Menander Rhetor

Menander Rhetor (Greek: Μένανδρος Ῥήτωρ), also known as Menander of Laodicea (Greek: Μένανδρος ὁ Λαοδικεύς), was a Greek rhetorician and commentator of the 3rd or 4th century AD.

Two incomplete treatises on epideictic speeches have been preserved under his name, but it is generally considered that they cannot be by the same author. Bursian attributes the first to Menander, whom he placed in the 4th century, and the second to an anonymous rhetorician of Alexandria Troas, who possibly lived in the time of Diocletian. Others, from the superscription of the Paris manuscript, assign the first to Genethlius of Petra in Palestine.

In view of the general tradition of antiquity, that both treatises were the work of Menander, it is possible that the author of the second was not identical with the Menander mentioned by the Suda; since the name is of frequent occurrence in later Greek literature. The first treatise, entitled Division of Epideictic Styles (Διαίρεσις τῶν Ἐπιδεικτικῶν), discusses the different kinds of epideictic speeches; the second, On Epideictic Speeches (Περὶ Ἐπιδεικτικῶν), has special titles for each chapter.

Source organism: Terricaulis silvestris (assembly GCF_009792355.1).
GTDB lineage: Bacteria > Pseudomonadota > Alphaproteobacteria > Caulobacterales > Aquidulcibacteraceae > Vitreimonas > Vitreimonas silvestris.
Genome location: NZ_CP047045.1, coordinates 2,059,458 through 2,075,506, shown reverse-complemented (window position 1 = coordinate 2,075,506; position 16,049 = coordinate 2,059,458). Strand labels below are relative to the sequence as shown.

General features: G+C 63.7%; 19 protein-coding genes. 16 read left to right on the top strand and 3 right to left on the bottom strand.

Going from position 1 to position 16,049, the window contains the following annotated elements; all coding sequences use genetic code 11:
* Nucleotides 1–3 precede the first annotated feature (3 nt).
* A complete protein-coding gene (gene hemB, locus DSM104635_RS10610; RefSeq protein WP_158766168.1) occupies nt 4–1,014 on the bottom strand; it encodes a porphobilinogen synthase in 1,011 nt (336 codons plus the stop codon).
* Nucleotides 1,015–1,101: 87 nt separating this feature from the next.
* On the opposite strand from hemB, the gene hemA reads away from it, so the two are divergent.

Text in L Spengel's Rhetores graeci, iii. 329-446, and in C Bursian's "Der Rhetor Menandros und seine Schriften" in Abhandl. der bayer. Akad. der Wissenschaften, xvi. (1882); see also Wilhelm Nitsche, Der Rhetor M. und die Scholien zu Demosthenes; JE Sandys, Hist. of Classical Scholarship (1906), i. 338; Wilhelm von Christ, Gesch. der griechischen Litteratur (1898), 550.

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ReferencesEdit

  • Heath, Malcolm Menander: A Rhetor in Context. Oxford: OUP, 2004. Secondary study.
  • Russell, D.A. and N.G. Wilson (edd.) Menander Rhetor. Oxford: Clarendon Press, 1981. Text, translation and commentary.
  •   This article incorporates text from a publication now in the public domainChisholm, Hugh, ed. (1911). "Menander, of Laodicea on the Lycus, Greek rhetorician and commentator". Encyclopædia Britannica (11th ed.). Cambridge University Press.